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02-17-2009, 04:07 PM   #1
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Fujicolor Professional 400

Does anyone have experience with the Fujicolor Professional 400 ?
I never used a color negative film.
Should I slightly underexpose or overexpose ?
What is its behaviour in artificial or mixed light ?

02-17-2009, 04:50 PM   #2
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I've only used the superia 400 with crappy lenses, years ago. Pretty noticeable grain, not the best for outdoors, strong orange cast under tungsten lights. It's better to overexpose, everyone says for negative films; I shoot manually and rate the film as it is.

I'd consider rating it at 320 (I click below 400 on the ISO dial/selector), and go from there. Negative film has much more range than slide or digital, so it's easier to reel in highlights; but once shadows block up, they'll show bad grain if you try to boost them in post processing.

Personally, if I'm going to break the ISO 200 barrier, I stick to black and white, and focus on light and form.
02-17-2009, 07:40 PM   #3
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for me, i love high speed film. more versatile in my opinion.

i have 20 rolls of PRO 400H in my freezer. it's good stuff, very natural colours.
with any negative film, it is always better to overexpose than to underexpose because you get some more grainy shadows. however, i did a few experiments with 400H deliberately underexposing a stop and the results weren't too bad.

400H is a very popular wedding film because of the more natural colors. as well, if you deliberately super overexpose, you can get a bit of a dreamy effect.

a few of my test photos, first 2 are +1 EV and i think the last one is -1EV







02-17-2009, 10:18 PM   #4
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QuoteOriginally posted by k100d Quote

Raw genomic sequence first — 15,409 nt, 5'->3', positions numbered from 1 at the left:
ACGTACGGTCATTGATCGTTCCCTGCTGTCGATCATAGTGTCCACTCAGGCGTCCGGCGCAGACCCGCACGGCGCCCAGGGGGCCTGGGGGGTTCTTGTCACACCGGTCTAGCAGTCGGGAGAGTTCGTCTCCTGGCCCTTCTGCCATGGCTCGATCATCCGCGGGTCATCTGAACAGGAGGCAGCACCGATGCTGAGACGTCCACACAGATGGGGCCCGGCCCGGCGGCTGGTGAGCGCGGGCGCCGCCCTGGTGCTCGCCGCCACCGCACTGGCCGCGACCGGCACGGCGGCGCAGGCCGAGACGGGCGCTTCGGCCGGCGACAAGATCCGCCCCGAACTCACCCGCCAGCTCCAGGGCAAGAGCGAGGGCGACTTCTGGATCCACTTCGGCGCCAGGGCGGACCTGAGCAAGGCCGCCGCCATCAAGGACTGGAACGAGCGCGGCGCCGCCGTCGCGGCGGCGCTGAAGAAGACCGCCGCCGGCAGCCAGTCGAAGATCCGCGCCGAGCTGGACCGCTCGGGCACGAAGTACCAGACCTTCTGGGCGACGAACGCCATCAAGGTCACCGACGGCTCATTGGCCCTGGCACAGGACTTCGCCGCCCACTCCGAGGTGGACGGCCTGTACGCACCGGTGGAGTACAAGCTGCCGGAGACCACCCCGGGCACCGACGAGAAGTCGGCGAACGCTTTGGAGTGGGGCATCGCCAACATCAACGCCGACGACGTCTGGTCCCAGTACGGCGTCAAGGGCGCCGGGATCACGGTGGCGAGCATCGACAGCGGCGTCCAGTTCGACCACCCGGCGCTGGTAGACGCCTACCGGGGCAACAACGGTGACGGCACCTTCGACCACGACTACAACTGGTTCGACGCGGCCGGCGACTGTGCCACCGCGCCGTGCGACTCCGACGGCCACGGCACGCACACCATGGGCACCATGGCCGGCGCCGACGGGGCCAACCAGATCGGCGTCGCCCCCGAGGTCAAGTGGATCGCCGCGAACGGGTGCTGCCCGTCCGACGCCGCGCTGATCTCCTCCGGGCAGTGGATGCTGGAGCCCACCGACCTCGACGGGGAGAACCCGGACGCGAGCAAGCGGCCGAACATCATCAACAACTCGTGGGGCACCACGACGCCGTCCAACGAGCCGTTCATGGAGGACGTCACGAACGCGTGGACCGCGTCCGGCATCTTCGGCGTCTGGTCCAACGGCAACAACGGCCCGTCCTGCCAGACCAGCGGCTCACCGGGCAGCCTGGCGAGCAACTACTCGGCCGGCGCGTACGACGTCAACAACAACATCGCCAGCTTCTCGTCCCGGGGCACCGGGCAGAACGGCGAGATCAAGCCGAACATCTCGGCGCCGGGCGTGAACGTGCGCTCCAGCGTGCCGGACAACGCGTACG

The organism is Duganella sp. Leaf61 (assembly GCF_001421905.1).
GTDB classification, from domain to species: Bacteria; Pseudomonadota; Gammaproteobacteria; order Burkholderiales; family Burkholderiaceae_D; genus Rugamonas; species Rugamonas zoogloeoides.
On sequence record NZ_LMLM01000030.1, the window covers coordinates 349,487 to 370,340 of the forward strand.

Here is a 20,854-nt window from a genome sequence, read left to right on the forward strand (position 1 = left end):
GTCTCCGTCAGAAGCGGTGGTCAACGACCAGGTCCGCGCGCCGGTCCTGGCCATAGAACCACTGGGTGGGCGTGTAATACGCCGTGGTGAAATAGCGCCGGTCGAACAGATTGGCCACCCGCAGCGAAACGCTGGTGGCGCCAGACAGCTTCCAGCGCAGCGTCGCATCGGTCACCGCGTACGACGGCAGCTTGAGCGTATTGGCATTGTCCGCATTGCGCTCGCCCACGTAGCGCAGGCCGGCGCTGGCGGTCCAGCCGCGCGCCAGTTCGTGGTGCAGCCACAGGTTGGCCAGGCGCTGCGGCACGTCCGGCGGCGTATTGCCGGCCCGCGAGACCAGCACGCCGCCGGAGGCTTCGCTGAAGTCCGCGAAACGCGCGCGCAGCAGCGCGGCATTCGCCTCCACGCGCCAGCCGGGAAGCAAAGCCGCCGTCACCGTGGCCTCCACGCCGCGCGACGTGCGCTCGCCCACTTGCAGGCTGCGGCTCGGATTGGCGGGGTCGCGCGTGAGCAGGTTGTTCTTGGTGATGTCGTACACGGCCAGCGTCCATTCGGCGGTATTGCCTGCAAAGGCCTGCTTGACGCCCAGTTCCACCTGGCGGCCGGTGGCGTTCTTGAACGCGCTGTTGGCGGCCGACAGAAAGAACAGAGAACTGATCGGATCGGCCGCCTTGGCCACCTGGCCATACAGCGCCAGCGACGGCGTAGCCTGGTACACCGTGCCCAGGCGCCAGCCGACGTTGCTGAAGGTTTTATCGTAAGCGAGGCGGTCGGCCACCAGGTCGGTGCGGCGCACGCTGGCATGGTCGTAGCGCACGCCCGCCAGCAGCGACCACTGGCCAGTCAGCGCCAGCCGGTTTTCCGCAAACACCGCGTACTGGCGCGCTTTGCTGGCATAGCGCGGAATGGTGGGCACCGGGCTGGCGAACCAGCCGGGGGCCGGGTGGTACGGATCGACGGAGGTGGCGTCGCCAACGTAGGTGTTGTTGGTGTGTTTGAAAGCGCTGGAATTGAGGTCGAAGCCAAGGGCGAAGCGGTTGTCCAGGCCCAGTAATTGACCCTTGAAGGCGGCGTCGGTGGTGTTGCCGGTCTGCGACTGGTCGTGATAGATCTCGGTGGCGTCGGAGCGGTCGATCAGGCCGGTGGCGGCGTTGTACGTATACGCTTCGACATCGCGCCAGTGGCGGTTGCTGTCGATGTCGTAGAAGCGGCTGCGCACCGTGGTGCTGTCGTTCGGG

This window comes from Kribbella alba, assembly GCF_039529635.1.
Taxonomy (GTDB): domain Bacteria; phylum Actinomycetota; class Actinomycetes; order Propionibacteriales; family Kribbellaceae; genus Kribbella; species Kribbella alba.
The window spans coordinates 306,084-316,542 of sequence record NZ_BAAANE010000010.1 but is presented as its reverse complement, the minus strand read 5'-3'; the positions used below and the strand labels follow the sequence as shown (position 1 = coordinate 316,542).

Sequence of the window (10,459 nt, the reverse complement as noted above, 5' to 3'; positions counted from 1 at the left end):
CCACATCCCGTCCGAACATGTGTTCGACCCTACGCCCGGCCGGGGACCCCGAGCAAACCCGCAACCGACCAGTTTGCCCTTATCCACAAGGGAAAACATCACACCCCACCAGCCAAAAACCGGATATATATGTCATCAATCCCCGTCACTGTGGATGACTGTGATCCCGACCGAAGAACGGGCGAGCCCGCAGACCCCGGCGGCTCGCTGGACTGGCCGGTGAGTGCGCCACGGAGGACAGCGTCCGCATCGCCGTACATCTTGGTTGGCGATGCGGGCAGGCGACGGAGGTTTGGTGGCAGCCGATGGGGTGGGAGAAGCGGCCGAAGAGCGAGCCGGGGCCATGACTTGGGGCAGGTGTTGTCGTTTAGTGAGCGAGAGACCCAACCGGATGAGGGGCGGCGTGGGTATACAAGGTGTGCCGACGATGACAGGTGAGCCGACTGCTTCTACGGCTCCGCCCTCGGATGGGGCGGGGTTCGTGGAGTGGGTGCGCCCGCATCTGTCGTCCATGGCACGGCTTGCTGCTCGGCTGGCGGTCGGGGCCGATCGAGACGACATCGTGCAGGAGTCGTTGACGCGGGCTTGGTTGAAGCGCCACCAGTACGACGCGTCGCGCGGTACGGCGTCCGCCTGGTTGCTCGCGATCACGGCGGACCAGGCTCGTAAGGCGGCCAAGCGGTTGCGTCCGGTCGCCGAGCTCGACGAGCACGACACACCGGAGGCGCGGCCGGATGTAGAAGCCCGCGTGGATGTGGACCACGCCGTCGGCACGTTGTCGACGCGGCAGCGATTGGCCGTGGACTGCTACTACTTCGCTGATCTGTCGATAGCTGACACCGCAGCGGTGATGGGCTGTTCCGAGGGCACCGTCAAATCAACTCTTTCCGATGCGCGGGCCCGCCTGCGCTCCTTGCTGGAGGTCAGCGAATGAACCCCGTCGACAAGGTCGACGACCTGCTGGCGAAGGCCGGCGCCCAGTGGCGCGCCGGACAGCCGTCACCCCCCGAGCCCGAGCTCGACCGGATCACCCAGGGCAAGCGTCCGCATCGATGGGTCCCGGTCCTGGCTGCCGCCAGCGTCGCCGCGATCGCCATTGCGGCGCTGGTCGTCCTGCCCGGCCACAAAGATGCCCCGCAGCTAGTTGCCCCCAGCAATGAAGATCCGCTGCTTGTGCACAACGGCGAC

for me, i love high speed film. more versatile in my opinion.

i have 20 rolls of PRO 400H in my freezer. it's good stuff, very natural colours.
with any negative film, it is always better to overexpose than to underexpose because you get some more grainy shadows. however, i did a few experiments with 400H deliberately underexposing a stop and the results weren't too bad.

400H is a very popular wedding film because of the more natural colors. as well, if you deliberately super overexpose, you can get a bit of a dreamy effect.

a few of my test photos, first 2 are +1 EV and i think the last one is -1EV
Maybe I've let past experiences sour me; maybe looking at colour scans on a 22" monitor unnecessarily exaggerates the grain. Or maybe I'm more willing to accept grain in B&W photos. Those shots look pretty good, nice reds. I shoot colour for about 1/3 my stuff, so when I do I'm willing to deal with the hassle of slower film.

But I've also started to create and work will smaller res. files, as the output (.jpegs or prints) rarely go above 1600 x 1100, or an 8x10. With images this size, grain isn't so apparent. Maybe it's time to venture into high speed colour film again.

I'm in rehab from a stint with digital.

02-18-2009, 08:59 AM   #5
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i cannot be 100% sure of the grain. the place i usually take it to has grainy scans in general, so i'm not sure exactly how sharp 400H can be. then the place i had these photos processed, they oversharpened the scans. i think i need a real film scanner.
02-18-2009, 09:38 AM   #6
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Samples of the grain. I agree, the colors are very natural and I like the film.

However, I'm not sure how much better/different this is than the cheaper Kodak Ultramax:




02-18-2009, 11:05 AM   #7